Texas Sheet Cake With Chocolate Buttermilk Frosting

Classic Texas-style sheet cake

The Spruce / Diana Rattray

Prep: 15 mins
Cook: 35 mins
Total: 50 mins
Servings: 24 servings
Nutritional Guidelines (per serving)
237 Calories
11g Fat
34g Carbs
2g Protein
See Full Nutritional Guidelines Hide Full Nutritional Guidelines
Nutrition Facts
Servings: 24
Amount per serving
Calories 237
% Daily Value*
Total Fat 11g 14%
Saturated Fat 7g 33%
Cholesterol 44mg 15%
Sodium 168mg 7%
Total Carbohydrate 34g 12%
Dietary Fiber 1g 3%
Protein 2g
Calcium 27mg 2%
*The % Daily Value (DV) tells you how much a nutrient in a food serving contributes to a daily diet. 2,000 calories a day is used for general nutrition advice.
(Nutrition information is calculated using an ingredient database and should be considered an estimate.)

This is a classic chocolate buttermilk Texas sheet cake with a chocolate buttermilk frosting. Finish this cake with a sprinkling of chopped pecans or leave them out.

If you don't have buttermilk, there are several ways you can substitute. See the buttermilk substitutes below the recipe.


  • 2 cups all-purpose flour (9 ounces)
  • 2 cups granulated sugar
  • 1 teaspoon baking soda
  • 1/4 teaspoon salt
  • 1 cup butter
  • 1/3 cup unsweetened cocoa powder (not Dutch process)
  • 1 cup water
  • 2 large eggs
  • 1/2 cup buttermilk (see below for substitutes)
  • 1 1/2 teaspoons vanilla extract
  • Chocolate Frosting: 
  • 1/4 cup butter
  • 3 tablespoons unsweetened cocoa powder
  • 1/3 cup buttermilk, or as needed
  • 1 pound confectioners' sugar, about 3 1/2 cups
  • 1/2 teaspoon vanilla extract
  • Optional: 1/2 cup chopped pecans

Steps to Make It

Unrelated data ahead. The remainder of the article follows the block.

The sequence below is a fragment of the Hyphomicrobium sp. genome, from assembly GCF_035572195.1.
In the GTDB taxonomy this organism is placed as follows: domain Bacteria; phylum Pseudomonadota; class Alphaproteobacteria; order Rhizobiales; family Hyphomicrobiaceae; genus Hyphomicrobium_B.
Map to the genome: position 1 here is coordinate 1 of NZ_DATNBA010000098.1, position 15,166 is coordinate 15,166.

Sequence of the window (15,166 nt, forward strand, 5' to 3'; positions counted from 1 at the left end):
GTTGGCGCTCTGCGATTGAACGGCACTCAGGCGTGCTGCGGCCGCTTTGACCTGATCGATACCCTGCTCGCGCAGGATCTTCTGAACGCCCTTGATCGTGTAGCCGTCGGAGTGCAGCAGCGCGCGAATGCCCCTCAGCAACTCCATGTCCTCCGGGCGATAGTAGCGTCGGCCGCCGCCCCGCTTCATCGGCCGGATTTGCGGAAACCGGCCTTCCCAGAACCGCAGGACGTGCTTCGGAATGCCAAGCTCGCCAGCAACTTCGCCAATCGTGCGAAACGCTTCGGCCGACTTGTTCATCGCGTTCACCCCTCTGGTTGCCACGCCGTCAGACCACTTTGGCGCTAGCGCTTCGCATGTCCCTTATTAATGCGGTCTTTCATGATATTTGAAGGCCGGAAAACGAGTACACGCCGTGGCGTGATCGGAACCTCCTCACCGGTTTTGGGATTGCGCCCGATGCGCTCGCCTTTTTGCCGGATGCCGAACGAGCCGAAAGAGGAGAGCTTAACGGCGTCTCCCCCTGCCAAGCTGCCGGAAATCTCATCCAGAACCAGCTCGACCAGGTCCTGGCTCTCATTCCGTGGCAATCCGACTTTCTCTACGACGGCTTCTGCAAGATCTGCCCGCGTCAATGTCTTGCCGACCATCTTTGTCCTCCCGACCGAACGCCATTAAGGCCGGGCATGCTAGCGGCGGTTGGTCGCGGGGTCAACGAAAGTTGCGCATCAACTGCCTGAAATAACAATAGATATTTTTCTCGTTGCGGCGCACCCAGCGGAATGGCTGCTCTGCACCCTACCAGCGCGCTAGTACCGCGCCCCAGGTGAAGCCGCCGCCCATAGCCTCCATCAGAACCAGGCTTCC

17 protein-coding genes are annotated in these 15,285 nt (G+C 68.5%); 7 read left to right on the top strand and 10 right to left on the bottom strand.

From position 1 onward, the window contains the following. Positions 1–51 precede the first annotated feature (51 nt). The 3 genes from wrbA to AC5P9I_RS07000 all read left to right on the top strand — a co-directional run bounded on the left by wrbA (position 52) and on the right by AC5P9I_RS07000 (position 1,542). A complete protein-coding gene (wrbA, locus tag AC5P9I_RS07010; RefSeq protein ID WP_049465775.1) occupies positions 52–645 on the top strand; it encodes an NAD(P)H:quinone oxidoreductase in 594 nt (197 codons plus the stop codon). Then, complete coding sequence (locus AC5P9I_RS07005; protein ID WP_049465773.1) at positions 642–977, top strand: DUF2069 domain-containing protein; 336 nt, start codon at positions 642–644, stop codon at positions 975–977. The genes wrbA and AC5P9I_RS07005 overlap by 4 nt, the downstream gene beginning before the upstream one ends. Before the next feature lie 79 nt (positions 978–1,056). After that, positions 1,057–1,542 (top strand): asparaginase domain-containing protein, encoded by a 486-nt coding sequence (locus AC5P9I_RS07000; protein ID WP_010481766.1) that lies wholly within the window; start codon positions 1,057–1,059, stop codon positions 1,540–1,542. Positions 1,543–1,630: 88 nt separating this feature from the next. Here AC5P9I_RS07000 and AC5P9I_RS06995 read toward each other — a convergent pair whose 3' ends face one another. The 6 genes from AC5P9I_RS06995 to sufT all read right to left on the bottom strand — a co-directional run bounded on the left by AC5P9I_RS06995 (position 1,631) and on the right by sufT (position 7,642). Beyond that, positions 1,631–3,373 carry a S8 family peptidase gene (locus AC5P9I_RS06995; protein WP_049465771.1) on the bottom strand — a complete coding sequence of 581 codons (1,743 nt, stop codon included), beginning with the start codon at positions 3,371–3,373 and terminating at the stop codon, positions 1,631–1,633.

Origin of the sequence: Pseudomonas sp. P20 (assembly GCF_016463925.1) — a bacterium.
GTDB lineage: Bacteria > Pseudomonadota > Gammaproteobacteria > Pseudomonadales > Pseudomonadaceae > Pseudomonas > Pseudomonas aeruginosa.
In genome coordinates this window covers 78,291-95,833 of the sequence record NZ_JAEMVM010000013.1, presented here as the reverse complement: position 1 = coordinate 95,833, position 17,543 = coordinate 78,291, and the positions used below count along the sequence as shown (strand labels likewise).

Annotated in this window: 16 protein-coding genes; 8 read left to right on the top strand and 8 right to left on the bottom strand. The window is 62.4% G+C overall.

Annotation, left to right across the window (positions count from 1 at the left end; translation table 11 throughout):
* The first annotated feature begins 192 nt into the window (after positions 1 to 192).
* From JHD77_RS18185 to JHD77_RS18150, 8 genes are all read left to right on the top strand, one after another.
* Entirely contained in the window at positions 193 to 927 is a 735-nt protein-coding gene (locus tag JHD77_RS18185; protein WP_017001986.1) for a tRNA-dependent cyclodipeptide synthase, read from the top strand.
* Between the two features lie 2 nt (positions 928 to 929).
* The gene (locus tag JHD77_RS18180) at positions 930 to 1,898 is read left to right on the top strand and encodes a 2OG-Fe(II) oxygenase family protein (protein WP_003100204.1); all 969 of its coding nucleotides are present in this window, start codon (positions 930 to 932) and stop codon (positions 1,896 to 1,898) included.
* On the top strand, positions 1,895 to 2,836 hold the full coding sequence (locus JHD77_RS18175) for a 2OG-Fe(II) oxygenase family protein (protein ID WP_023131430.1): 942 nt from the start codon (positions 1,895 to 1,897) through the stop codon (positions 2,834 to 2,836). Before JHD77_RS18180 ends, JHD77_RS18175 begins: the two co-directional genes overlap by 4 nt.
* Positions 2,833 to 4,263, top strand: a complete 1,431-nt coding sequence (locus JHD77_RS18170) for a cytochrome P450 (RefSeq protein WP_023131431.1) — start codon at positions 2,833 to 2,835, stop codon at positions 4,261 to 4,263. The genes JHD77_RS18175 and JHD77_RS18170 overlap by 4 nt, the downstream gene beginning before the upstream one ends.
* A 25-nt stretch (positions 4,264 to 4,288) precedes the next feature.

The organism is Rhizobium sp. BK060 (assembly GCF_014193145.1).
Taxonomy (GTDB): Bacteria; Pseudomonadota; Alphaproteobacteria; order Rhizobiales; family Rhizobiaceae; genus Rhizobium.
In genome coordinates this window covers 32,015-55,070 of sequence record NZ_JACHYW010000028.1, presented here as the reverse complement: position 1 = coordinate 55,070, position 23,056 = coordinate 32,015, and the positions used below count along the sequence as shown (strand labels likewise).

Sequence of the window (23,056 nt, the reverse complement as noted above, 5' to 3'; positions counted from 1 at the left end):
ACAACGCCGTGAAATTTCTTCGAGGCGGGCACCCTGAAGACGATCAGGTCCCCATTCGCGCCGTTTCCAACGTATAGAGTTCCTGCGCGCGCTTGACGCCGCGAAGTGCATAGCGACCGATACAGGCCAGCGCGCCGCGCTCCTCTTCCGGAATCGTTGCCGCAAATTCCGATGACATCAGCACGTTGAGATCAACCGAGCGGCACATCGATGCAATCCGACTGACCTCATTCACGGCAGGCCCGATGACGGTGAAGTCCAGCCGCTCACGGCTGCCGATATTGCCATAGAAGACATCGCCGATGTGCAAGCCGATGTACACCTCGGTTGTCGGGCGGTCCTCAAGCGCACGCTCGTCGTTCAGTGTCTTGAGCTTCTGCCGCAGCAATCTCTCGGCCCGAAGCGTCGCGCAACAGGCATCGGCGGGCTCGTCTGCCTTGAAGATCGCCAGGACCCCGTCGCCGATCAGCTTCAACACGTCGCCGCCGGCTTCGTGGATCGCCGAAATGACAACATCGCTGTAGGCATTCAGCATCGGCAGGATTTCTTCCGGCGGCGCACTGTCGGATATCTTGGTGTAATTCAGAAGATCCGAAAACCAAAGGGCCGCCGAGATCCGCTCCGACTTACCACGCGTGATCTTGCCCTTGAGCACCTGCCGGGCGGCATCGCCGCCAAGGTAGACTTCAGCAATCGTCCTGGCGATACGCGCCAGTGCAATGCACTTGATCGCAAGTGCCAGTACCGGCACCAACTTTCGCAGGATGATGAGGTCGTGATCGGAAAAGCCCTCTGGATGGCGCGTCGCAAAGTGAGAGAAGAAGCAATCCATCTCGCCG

Note: while there are multiple steps to this recipe, this cake is broken down into workable categories to help you better plan for preparation and baking.

Prepare the Cake

  1. Gather the ingredients.

  2. Preheat the oven to 350 F. Grease and flour a 10- by 15-inch baking pan (jelly roll pan); set aside.

  3. In a large mixing bowl, combine flour, granulated sugar, baking soda, and salt; set aside.

  4. In a medium saucepan combine butter, cocoa, and water. Bring mixture to a boil, stirring constantly. Remove from heat.

  5. With an electric mixer on medium speed, beat the chocolate mixture into the dry mixture until thoroughly blended. Add eggs, buttermilk, and vanilla. Beat for 1 minute (batter will be thin). Pour the batter into the prepared pan.

  6. Bake in the preheated oven about 22 to 25 minutes or until a wooden pick inserted into the center of the cake comes out clean.

  7. Spread the warm chocolate frosting (below) over the warm cake, spreading evenly. Place cake in pan on a wire rack; cool thoroughly before cutting.

Make the Frosting

  1. Gather the ingredients.

  2. In a medium saucepan over medium heat, combine butter, unsweetened cocoa powder, and buttermilk. Blend well and bring to a boil, stirring constantly. Remove from heat.

  3. Sift confectioners' sugar and add it to the cocoa and buttermilk mixture along with vanilla. Beat until smooth, adding more buttermilk or confectioners' sugar, as needed.

  4. If desired, stir coarsely chopped pecans into the warm frosting or top the frosted cake with chopped pecans. 

  5. Spread the warm frosting over the cake.

Buttermilk Substitutes

If you don't have buttermilk, there are several ways you can substitute. Here are a few:

  • Sour Milk: For 1 cup of sour milk, put 1 tablespoon of white vinegar or lemon juice in a measuring cup. Add milk to the 1-cup line and let it stand for about 5 minutes. It will look curdled, but it's fine to use in the recipe.

  • Sour Cream: For 1 cup of buttermilk substitute, combine 3/4 cup of sour cream with 1/4 cup of water.

  • Yogurt: For 1 cup of buttermilk substitute, combine 3/4 cup of plain yogurt with 1/4 cup of water. For this cake, you may use vanilla yogurt or plain yogurt.


  • The frosting is a little scant for a larger sheet cake, so do feel free to double the frosting, and add more milk, as needed. It should be almost thin enough to pour onto the cake. It will firm as it cools.